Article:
<i> This is a commentary written by Kamryn Jaroszewski, editor of the "Alaska Post."</i>
FORT RICHARDSON, Alaska (Army News Service, Jan. 26, 2007) - I can tell I'm a first-time mom.
I've gone through five types of bottles for my own preference, not my daughter's.
For the first six months of her life, I would change her every two hours - except when she was sleeping - whether she needed it or not.
If I see a cute outfit at the store, I buy it, even though she has a gajillion other cute outfits in her closet she's worn only once.
And lately, the problem of big-girl food has given me the deer-in-the-headlights look only a first-time mom can understand.
My daughter has done pretty well in her nine months of life. She took to solids with gusto and even likes green veggies.
But now she has teeth, and purees just aren't cutting it.
This has left me with a considerable dilemma: what in the world do I feed her now'
I've exhausted the Internet with searches on what to feed a 9-month-old, and there are two answers that make me shout at my computer screen: "table food" and "finger food."
Just what exactly does that mean' Some sites instruct parents to cut into small pieces the same food they're eating and give it to the baby.
It's a nice thought, in theory. In practical application, dinnertime would go something like this: "Do you want some yummy pasta, Lilah'"
Mild interest from the baby.
"This is really good spaghetti!"
She reaches for the inch-long noodles and smiles. I smile, thinking dinner will be nice. I take a few bites and realize I've forgotten the parmesan cheese. After returning from the refrigerator, I look at my bundle of joy and cringe.
The little bit of sauce accompanying her pasta is now smeared across her face, her shirt and the small section of tablecloth near her high chair.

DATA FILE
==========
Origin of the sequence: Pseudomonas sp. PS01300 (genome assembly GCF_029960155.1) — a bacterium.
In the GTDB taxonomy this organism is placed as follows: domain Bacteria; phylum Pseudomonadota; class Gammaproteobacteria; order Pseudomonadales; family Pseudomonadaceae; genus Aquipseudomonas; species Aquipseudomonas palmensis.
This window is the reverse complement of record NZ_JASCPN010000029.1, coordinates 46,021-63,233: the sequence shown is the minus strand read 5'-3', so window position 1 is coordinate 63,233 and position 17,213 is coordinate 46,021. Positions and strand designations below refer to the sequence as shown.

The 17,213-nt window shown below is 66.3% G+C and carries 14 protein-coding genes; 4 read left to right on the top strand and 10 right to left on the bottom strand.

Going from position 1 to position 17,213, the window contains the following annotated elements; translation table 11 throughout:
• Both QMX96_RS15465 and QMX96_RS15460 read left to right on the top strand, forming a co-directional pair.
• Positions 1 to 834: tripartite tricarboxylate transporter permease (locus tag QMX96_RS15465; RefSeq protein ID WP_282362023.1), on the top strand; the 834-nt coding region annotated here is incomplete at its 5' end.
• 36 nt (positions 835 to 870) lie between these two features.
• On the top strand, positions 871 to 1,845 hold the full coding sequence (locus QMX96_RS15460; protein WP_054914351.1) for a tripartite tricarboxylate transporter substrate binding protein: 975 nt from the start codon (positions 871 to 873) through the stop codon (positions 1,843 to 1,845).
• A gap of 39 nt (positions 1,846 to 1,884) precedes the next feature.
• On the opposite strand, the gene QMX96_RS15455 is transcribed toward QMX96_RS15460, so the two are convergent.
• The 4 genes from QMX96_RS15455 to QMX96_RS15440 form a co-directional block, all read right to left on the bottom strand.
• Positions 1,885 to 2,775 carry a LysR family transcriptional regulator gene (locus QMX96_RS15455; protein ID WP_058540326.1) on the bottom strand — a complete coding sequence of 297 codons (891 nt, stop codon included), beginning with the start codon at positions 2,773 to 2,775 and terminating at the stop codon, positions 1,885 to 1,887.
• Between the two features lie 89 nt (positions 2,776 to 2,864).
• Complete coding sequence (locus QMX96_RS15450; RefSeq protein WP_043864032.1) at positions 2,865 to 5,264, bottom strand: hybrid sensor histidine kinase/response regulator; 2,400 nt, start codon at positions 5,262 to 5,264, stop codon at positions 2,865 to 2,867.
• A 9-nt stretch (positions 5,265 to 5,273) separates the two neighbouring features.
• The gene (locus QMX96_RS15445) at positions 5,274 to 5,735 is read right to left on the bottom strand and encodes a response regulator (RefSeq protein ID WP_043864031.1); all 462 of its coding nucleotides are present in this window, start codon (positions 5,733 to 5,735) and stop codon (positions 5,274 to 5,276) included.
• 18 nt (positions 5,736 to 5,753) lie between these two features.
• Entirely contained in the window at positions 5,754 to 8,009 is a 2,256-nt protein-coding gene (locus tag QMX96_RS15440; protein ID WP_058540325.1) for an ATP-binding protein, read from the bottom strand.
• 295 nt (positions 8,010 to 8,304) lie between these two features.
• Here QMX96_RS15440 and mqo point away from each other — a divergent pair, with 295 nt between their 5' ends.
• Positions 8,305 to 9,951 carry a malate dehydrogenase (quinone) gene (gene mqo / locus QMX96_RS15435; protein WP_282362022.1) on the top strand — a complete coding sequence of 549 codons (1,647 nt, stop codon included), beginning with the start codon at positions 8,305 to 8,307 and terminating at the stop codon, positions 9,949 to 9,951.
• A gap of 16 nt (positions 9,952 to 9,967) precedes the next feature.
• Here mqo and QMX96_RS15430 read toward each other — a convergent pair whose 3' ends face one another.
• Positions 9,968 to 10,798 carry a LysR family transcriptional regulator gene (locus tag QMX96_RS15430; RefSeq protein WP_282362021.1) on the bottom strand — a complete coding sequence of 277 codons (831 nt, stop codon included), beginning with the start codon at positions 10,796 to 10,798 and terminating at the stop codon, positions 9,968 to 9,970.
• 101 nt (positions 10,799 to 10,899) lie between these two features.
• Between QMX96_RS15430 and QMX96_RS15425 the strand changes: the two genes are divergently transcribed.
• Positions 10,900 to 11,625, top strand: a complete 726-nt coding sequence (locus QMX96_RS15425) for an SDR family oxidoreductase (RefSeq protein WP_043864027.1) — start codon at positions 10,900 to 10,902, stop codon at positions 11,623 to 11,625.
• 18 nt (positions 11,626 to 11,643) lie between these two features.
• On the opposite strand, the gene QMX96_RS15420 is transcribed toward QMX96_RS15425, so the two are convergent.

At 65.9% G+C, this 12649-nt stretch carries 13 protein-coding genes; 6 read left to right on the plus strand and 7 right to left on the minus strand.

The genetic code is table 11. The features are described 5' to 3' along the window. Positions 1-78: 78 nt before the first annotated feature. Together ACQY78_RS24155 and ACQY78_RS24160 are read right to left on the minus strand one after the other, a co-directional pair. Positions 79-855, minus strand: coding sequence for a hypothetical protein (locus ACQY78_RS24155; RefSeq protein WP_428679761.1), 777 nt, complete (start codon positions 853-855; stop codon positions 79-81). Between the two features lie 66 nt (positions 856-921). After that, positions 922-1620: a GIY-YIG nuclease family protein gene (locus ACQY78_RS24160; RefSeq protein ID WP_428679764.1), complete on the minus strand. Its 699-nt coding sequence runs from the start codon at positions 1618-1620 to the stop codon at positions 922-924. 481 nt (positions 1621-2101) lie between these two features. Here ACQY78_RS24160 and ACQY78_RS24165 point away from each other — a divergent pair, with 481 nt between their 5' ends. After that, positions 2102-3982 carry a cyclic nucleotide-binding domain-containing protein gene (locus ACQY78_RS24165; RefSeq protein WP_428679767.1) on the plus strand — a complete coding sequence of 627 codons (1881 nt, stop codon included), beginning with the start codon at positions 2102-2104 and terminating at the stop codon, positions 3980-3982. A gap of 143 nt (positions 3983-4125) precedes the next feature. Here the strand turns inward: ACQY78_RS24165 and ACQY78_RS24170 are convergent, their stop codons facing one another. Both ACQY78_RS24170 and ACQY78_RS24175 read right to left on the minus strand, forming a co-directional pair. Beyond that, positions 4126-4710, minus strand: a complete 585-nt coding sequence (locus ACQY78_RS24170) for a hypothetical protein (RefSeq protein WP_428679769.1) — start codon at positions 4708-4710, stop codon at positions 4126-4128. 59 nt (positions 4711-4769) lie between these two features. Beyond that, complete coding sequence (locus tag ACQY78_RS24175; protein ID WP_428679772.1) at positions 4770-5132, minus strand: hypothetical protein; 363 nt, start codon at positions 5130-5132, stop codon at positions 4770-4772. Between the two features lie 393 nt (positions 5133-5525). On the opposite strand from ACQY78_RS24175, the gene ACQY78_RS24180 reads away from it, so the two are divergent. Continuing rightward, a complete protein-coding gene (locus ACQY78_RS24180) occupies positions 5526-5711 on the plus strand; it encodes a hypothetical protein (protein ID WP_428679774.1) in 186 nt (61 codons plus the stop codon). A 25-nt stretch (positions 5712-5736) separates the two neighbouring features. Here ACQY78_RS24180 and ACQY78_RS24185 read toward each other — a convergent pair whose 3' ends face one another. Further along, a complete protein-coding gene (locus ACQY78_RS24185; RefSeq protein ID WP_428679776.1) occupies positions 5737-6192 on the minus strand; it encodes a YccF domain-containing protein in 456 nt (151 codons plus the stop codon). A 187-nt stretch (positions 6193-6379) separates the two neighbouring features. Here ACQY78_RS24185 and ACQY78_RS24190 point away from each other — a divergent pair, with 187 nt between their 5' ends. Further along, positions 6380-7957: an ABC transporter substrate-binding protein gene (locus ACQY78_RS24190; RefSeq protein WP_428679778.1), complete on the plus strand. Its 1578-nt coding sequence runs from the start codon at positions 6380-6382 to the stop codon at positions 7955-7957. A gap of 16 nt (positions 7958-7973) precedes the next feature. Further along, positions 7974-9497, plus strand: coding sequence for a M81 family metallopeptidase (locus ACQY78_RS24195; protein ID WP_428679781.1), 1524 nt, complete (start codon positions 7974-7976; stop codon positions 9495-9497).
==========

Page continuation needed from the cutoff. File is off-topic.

A noodle is dangerously close to her left nostril, and I pray she doesn't inhale suddenly.
The dogs lie in wait, hoping more food will be sent their way.
OK, that's never actually happened, but it's still a frighteningly real possibility.
Can you now understand my anguish' Single parenting is quite a daunting task. I'm solely responsible for meeting the nutritional, developmental and emotional needs of my daughter, at least until my husband's unit comes home.
If I mess up in the next nine months, there's no one else to blame.
But I digress. Back to the issue of table food. Like most first-time moms, I'm scared to death my child will choke.
She's done well with toddler bites of green beans, pears and peaches, but I can't give her just those for the rest of her life.
Now, I must make meals without knowing what exactly it is I should be feeding her.
Some parents stick to a strict diet of organic food, with sides of tofu and Evian water to drink. What do I do'
Give my daughter tastes of my ice cream cone and cups of tap water.
Hey, she's had her shots, right'
In the meantime, I'll restrain my guilt and let her try the little toddler meals found on the third shelf up at the Commissary.
A part of me feels like it's the equivalent of giving her TV dinners, and she may grow up with 15 less IQ points than those tofu-fed kids.
This leaves me with one thought - if I could just find her darn instruction manual, I wouldn't be in this predicament in the first place.